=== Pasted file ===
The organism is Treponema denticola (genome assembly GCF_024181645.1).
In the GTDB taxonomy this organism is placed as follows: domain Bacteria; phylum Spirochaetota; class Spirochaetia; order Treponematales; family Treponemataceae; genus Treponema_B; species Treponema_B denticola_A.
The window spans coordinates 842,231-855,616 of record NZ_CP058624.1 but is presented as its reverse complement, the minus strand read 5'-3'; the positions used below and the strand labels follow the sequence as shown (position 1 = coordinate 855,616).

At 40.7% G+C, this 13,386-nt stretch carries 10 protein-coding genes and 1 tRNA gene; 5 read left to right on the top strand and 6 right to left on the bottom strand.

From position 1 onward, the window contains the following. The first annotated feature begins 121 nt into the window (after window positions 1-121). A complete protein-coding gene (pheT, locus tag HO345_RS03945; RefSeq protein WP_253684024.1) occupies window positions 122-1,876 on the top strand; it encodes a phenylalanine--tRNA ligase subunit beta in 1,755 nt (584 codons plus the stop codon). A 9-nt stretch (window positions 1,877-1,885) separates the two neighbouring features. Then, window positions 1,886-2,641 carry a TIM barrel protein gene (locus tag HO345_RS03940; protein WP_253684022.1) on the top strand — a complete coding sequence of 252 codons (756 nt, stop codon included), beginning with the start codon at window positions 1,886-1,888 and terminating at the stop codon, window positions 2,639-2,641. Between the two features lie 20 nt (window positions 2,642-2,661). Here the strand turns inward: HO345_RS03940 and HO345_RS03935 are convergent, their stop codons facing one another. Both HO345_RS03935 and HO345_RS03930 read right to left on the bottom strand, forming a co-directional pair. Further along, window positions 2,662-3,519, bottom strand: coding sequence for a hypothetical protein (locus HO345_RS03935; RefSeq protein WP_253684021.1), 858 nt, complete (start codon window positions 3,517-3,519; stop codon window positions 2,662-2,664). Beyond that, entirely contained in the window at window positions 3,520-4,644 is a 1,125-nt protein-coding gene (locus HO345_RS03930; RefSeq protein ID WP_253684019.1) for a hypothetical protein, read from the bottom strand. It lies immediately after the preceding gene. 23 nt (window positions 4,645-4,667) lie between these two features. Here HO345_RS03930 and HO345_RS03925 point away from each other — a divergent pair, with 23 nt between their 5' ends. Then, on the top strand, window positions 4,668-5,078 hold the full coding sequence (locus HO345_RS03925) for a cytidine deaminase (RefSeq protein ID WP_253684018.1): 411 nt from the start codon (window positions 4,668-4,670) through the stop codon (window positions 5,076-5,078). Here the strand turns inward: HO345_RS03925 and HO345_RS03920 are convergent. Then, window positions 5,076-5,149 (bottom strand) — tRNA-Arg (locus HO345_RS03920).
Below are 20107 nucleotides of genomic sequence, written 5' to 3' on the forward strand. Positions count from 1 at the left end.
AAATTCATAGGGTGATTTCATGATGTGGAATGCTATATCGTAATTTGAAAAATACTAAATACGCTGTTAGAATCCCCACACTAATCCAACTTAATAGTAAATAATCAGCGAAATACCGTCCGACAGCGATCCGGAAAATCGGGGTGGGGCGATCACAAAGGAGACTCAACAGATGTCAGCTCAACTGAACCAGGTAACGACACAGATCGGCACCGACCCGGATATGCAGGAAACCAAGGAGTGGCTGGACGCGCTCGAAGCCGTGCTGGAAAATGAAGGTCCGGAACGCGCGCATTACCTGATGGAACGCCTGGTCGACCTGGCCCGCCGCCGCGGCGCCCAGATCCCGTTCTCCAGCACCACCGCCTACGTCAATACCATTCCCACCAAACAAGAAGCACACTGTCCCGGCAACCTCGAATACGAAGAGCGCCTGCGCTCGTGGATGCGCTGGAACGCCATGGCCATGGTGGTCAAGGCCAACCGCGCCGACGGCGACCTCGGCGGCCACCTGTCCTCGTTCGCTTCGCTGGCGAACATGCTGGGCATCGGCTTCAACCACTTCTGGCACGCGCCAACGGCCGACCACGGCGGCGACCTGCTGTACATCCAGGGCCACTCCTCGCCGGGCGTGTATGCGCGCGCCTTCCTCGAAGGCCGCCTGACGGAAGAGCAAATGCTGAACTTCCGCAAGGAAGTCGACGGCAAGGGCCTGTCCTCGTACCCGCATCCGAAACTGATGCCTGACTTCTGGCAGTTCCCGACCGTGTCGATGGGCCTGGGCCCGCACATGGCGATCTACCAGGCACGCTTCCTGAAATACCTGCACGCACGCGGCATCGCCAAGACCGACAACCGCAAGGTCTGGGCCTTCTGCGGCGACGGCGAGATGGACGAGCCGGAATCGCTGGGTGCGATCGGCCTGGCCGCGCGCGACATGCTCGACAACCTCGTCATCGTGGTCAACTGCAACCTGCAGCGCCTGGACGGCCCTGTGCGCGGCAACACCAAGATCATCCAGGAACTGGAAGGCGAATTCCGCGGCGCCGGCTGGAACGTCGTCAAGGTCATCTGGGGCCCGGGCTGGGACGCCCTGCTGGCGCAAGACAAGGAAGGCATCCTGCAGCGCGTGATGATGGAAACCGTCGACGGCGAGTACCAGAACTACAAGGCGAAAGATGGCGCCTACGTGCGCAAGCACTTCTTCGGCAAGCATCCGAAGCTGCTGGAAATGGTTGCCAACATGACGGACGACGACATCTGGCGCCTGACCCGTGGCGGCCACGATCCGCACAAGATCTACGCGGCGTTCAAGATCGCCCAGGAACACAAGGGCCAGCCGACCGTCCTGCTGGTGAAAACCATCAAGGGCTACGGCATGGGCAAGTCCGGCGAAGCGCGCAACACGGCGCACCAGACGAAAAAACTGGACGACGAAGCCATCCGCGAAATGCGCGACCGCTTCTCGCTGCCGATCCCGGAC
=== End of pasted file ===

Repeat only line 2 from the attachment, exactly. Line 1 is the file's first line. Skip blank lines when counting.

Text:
In the GTDB taxonomy this organism is placed as follows: domain Bacteria; phylum Spirochaetota; class Spirochaetia; order Treponematales; family Treponemataceae; genus Treponema_B; species Treponema_B denticola_A.